Meeting European Union emission targets of 120 g of CO2/km by 2015 and 95 g/km for 2020 is a top priority for Volkswagen AG (Wolfsburg, Germany), which expects to become the world's number two automaker in terms of output this year behind General Motors, turning out 8 million vehicles. At the recent JEC Asia composites show and conference held in Singapore, Armin Plath, Head of Materials Research and Manufacturing Processes at VW outlined some of the challenges that lie ahead.
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Plath notes that 36% of fuel consumption in a fossil fuel-powered vehicles is wholly or partially dependent on mass, and that a 100-kg reduction in mass can reduce CO2 emissions by 8.4 g/km. Conversely, over the 34 years between the debut of the Golf Mark I in 1975 and the Mark VI in 2009, the vehicle's weight as increased from around 800 kg to approximately 1200 kg. "A lot of this has to do with safety requirements and greater comfort levels," says Plath. "The challenge now is to reduce vehicle weight, but at an acceptable cost."
CFRP price pressure
Lightweight materials such as carbon fiber composites have been used in VW vehicles including the Bugatti Grand Sport, Audi R8 Spyder, Lamborghini Aventador, and Bentley Mulsanne but needless to say cost is generally not an issue for owners and manufacturers of such cars. "The break-even cost for carbon fiber composites is 10 EUR/kg if we want to employ such materials extensively in a Golf," says Plath, quoting data from aluminum components supplier Martinrea Honsel GmbH (Meschede, Germany). This compares with 450 EUR/kg for civil aviation and 40,000 EUR/kg for space applications.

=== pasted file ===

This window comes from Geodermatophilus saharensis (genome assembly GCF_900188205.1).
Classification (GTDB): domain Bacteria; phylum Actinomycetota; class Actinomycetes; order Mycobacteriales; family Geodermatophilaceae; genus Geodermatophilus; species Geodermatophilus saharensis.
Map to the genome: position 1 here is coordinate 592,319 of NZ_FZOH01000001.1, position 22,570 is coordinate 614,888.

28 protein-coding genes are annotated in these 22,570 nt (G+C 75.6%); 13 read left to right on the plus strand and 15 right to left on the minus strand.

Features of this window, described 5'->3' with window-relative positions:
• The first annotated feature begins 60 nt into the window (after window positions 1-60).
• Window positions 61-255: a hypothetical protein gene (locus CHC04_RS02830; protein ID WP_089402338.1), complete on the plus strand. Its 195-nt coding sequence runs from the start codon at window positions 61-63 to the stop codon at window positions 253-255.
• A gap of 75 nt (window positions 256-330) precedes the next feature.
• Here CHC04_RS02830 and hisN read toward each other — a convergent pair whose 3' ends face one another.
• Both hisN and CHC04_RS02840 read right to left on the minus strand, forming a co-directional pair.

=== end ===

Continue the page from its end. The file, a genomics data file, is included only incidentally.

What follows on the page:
"The major limitation [of carbon fiber composites] is cost, both from a materials and processing perspective. We feel enabling the use of thermoplastics will be important, and indeed required for large-scale production," says Plath. "Current RTM processes are only suitable for 50,000 parts per tool per year, whereas thermoplastic hot pressing or injection molding processes would enable 300,000 parts per year in 1-3 minute cycles."
Plath's areas for action are aiming for a reduction in carbon fiber reinforced composite (CFRP) costs by about 50%, a reduction in processing costs by approximately 90%, a 70% reduction in the cost of painting CFRPs, and importantly a reduction in CO2 emissions over the entire life cycle of the CFRP materials themselves by around 55%. Currently, production of 1 kg of carbon fiber emits 40 kg of CO2 and Plath is thus urging the carbon fiber industry to improve its production efficiencies by, for example, using alternative heating technologies such as plasma or microwaves, and consider alternative raw materials such as lignin.
In summary, Plath sees a mix of steel, aluminum, magnesium, CFRP and other reinforced plastics such as those employing long glass fibers as most likely offering a financially attractive construction. "We have a log way to go to achieve sustainable lightweighting," he concludes.-[email protected]